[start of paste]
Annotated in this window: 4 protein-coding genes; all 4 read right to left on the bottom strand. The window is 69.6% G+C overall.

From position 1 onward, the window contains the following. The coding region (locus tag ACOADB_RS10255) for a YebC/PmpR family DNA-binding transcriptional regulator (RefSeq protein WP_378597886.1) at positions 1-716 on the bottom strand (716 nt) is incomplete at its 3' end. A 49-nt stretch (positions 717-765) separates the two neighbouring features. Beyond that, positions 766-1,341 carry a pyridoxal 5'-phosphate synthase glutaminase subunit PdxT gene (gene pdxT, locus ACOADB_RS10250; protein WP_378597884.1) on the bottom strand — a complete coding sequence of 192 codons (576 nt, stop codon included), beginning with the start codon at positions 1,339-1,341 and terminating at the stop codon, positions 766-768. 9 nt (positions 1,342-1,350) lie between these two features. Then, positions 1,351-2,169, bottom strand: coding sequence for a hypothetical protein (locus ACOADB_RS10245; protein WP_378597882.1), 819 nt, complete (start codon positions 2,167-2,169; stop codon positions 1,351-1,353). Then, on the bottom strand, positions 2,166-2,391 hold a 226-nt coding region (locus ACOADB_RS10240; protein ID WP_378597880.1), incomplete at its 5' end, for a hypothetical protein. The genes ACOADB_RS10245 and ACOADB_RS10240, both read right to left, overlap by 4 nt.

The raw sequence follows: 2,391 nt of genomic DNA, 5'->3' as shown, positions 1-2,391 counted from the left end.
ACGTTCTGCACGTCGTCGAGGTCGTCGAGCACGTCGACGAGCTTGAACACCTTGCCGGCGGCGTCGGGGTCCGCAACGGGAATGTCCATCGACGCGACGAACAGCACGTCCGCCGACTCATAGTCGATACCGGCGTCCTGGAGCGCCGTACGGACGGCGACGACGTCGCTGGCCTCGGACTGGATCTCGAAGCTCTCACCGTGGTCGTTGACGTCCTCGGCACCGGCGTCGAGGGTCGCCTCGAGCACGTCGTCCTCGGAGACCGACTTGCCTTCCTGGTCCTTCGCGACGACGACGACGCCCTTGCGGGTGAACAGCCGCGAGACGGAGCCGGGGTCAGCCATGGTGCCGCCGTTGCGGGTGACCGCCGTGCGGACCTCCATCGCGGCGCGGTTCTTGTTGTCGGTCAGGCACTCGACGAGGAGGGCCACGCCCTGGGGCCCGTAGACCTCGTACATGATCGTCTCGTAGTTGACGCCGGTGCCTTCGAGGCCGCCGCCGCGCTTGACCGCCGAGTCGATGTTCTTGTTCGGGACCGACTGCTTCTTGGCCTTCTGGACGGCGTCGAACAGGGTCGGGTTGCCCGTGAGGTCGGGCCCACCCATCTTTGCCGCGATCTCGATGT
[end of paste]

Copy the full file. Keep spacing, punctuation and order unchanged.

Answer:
Annotated in this window: 4 protein-coding genes; all 4 read right to left on the bottom strand. The window is 69.6% G+C overall.

From position 1 onward, the window contains the following. The coding region (locus tag ACOADB_RS10255) for a YebC/PmpR family DNA-binding transcriptional regulator (RefSeq protein WP_378597886.1) at positions 1-716 on the bottom strand (716 nt) is incomplete at its 3' end. A 49-nt stretch (positions 717-765) separates the two neighbouring features. Beyond that, positions 766-1,341 carry a pyridoxal 5'-phosphate synthase glutaminase subunit PdxT gene (gene pdxT, locus ACOADB_RS10250; protein WP_378597884.1) on the bottom strand — a complete coding sequence of 192 codons (576 nt, stop codon included), beginning with the start codon at positions 1,339-1,341 and terminating at the stop codon, positions 766-768. 9 nt (positions 1,342-1,350) lie between these two features. Then, positions 1,351-2,169, bottom strand: coding sequence for a hypothetical protein (locus ACOADB_RS10245; protein WP_378597882.1), 819 nt, complete (start codon positions 2,167-2,169; stop codon positions 1,351-1,353). Then, on the bottom strand, positions 2,166-2,391 hold a 226-nt coding region (locus ACOADB_RS10240; protein ID WP_378597880.1), incomplete at its 5' end, for a hypothetical protein. The genes ACOADB_RS10245 and ACOADB_RS10240, both read right to left, overlap by 4 nt.

The raw sequence follows: 2,391 nt of genomic DNA, 5'->3' as shown, positions 1-2,391 counted from the left end.
ACGTTCTGCACGTCGTCGAGGTCGTCGAGCACGTCGACGAGCTTGAACACCTTGCCGGCGGCGTCGGGGTCCGCAACGGGAATGTCCATCGACGCGACGAACAGCACGTCCGCCGACTCATAGTCGATACCGGCGTCCTGGAGCGCCGTACGGACGGCGACGACGTCGCTGGCCTCGGACTGGATCTCGAAGCTCTCACCGTGGTCGTTGACGTCCTCGGCACCGGCGTCGAGGGTCGCCTCGAGCACGTCGTCCTCGGAGACCGACTTGCCTTCCTGGTCCTTCGCGACGACGACGACGCCCTTGCGGGTGAACAGCCGCGAGACGGAGCCGGGGTCAGCCATGGTGCCGCCGTTGCGGGTGACCGCCGTGCGGACCTCCATCGCGGCGCGGTTCTTGTTGTCGGTCAGGCACTCGACGAGGAGGGCCACGCCCTGGGGCCCGTAGACCTCGTACATGATCGTCTCGTAGTTGACGCCGGTGCCTTCGAGGCCGCCGCCGCGCTTGACCGCCGAGTCGATGTTCTTGTTCGGGACCGACTGCTTCTTGGCCTTCTGGACGGCGTCGAACAGGGTCGGGTTGCCCGTGAGGTCGGGCCCACCCATCTTTGCCGCGATCTCGATGT